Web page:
Signed, Sealed & Delivered
REVIEW BY: David Bowling
ORIGINALLY PUBLISHED: 01/26/2012
Stevie Wonder was no longer a teenager when Signed, Sealed & Delivered was released on August 7, 1970. It was a commercial success, producing four Top 30 hit singles.
While he still filled out the album with a number of cover songs, Wonder had more control over the recording process by this time and was able to personally choose songs that would fit his style rather than being saddled with seemingly random choices by his label. He was also becoming an adept songwriter, and here he co-wrote seven of the 12 tracks.
While the album had some ups and downs, the A-side of the original vinyl release was brilliant and was the equal of anything he would ever release. All four of the hit singles appear in a row. “Never Had A Dream Come True” was a smooth and soulful ballad with prominent keyboards and strings in support. “We Can Work It Out” is one of the more creative Beatles covers you will ever hear, as he changed the phrasing and turned the song into a soul classic. “Heaven Help Us All” was composed by Ron Miller, who was also responsible for such Stevie Wonder hits as “For Once In My Life,” “Yester-Me, Yester-You, Yesterday,” and “A Place In The Sun.” Wonder takes the song in a gospel direction as he interpreted the socially conscious lyrics that advocated change.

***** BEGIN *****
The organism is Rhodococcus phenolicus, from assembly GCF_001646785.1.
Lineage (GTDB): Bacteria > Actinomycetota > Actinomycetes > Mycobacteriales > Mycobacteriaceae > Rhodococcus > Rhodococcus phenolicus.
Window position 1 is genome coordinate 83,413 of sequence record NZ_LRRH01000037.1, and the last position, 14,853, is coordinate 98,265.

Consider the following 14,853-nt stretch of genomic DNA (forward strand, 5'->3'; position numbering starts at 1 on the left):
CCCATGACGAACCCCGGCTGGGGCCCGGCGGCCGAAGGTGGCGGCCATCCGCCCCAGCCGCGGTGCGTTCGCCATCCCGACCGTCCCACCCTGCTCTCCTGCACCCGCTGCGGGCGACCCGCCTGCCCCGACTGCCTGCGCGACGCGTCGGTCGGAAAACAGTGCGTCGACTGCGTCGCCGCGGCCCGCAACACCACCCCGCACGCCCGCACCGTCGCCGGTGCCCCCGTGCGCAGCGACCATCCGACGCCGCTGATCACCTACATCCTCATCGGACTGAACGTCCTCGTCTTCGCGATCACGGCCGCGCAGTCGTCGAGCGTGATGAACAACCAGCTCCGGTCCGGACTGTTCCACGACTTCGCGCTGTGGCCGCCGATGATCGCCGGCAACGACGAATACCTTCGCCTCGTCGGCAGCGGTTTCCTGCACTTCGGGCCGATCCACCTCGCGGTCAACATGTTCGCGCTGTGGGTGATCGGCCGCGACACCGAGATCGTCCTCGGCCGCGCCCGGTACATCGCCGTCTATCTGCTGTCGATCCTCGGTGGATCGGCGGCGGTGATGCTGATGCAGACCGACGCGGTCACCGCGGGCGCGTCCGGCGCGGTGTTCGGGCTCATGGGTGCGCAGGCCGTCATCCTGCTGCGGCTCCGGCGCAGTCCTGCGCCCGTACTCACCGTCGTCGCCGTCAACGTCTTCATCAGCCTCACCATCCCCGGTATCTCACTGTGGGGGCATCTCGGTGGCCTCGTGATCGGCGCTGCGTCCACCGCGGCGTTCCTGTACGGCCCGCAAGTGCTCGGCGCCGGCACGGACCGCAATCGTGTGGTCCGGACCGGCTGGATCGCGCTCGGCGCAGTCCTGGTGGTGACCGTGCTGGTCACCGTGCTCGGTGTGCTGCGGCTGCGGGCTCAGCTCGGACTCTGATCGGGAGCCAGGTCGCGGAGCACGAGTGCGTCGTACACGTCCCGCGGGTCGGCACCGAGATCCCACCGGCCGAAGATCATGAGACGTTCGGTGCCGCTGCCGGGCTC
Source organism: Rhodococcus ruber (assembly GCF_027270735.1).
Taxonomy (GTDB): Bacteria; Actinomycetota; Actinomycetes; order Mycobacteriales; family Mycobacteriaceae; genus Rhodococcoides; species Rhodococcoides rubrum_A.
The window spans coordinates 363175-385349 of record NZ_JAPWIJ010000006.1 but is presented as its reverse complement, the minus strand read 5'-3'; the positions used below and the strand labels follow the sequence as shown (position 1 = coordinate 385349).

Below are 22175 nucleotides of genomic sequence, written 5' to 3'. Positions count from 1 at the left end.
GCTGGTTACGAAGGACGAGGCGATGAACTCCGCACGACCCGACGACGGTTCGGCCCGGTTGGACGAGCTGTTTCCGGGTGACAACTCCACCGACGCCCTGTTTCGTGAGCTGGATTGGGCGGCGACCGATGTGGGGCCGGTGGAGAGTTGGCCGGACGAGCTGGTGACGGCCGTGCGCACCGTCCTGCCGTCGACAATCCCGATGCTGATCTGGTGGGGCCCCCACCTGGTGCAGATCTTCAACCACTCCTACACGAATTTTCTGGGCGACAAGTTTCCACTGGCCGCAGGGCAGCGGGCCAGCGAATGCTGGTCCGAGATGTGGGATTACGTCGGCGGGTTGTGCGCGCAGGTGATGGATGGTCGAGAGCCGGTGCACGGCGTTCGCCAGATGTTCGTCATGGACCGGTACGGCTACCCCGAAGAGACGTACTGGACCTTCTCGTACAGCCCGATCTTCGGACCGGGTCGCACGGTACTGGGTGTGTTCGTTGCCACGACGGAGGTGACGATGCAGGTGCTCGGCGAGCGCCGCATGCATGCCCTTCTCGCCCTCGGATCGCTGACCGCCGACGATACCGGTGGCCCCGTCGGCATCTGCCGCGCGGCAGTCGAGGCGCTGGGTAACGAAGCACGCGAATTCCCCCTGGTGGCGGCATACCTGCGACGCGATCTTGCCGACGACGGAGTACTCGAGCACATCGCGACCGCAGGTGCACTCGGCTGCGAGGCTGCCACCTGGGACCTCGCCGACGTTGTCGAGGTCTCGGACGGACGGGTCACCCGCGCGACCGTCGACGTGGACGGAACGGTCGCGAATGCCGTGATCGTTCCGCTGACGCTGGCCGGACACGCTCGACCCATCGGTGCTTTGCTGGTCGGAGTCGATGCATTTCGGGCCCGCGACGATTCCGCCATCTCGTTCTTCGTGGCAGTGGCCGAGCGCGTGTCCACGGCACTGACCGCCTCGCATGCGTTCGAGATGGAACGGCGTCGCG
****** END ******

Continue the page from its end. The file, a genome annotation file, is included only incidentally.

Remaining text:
No matter how good the other three singles might have been, the title song was the highlight of the album. It was the first single release produced solely by Wonder. It garnered him his first Grammy nomination as well. He used horns and guitars to accentuate his vocal and then filled in the gaps with female backing singers.
His other five original compositions run the gamut from average to very good. All found him exploring different styles and sounds that would become finalized during what is considered his 1970s classic period. His use of keyboards moves in new and sometimes experimental directions, and while not always successful, they showed his maturation process was proceeding. The best of the lot was “Anything You Want Me To Do,” which had a memorable melody. On the other hand, songs such as “Something To Say,” “I Gotta Have A Song,” and “Sugar” have an unfinished feel, which would not happen on future albums.
Signed, Sealed & Delivered completed the second stage of Stevie Wonder’s career. He had learned his lessons well and was ready to move on and create some of the most creative and influential albums in American music history.